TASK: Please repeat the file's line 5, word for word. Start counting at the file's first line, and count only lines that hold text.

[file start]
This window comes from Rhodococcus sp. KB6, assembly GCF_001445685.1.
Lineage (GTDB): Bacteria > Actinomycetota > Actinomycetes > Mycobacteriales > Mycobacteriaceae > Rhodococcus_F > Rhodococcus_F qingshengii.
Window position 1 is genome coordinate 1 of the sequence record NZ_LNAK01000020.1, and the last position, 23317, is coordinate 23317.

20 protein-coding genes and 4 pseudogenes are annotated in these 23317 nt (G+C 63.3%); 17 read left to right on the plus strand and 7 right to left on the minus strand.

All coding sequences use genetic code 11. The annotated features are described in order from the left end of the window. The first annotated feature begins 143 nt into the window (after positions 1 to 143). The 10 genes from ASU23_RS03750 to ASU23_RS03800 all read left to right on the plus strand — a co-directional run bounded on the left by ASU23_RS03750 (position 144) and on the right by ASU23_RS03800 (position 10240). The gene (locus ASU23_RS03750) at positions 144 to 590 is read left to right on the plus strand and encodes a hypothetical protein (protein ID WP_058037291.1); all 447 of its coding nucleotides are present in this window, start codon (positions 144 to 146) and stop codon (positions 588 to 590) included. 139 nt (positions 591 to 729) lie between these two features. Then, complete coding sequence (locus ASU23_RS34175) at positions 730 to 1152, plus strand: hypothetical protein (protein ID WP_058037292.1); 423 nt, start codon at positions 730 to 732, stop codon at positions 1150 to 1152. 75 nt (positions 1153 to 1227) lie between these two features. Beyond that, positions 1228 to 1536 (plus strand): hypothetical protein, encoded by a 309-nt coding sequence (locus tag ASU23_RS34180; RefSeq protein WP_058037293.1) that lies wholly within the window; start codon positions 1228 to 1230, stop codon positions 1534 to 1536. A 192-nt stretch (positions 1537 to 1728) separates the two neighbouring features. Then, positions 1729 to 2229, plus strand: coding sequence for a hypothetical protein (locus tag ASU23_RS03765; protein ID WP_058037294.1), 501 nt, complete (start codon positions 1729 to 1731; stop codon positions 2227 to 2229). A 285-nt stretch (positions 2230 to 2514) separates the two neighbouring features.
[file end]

All coding sequences use genetic code 11. The annotated features are described in order from the left end of the window. The first annotated feature begins 143 nt into the window (after positions 1 to 143). The 10 genes from ASU23_RS03750 to ASU23_RS03800 all read left to right on the plus strand — a co-directional run bounded on the left by ASU23_RS03750 (position 144) and on the right by ASU23_RS03800 (position 10240). The gene (locus ASU23_RS03750) at positions 144 to 590 is read left to right on the plus strand and encodes a hypothetical protein (protein ID WP_058037291.1); all 447 of its coding nucleotides are present in this window, start codon (positions 144 to 146) and stop codon (positions 588 to 590) included. 139 nt (positions 591 to 729) lie between these two features. Then, complete coding sequence (locus ASU23_RS34175) at positions 730 to 1152, plus strand: hypothetical protein (protein ID WP_058037292.1); 423 nt, start codon at positions 730 to 732, stop codon at positions 1150 to 1152. 75 nt (positions 1153 to 1227) lie between these two features. Beyond that, positions 1228 to 1536 (plus strand): hypothetical protein, encoded by a 309-nt coding sequence (locus tag ASU23_RS34180; RefSeq protein WP_058037293.1) that lies wholly within the window; start codon positions 1228 to 1230, stop codon positions 1534 to 1536. A 192-nt stretch (positions 1537 to 1728) separates the two neighbouring features. Then, positions 1729 to 2229, plus strand: coding sequence for a hypothetical protein (locus tag ASU23_RS03765; protein ID WP_058037294.1), 501 nt, complete (start codon positions 1729 to 1731; stop codon positions 2227 to 2229). A 285-nt stretch (positions 2230 to 2514) separates the two neighbouring features.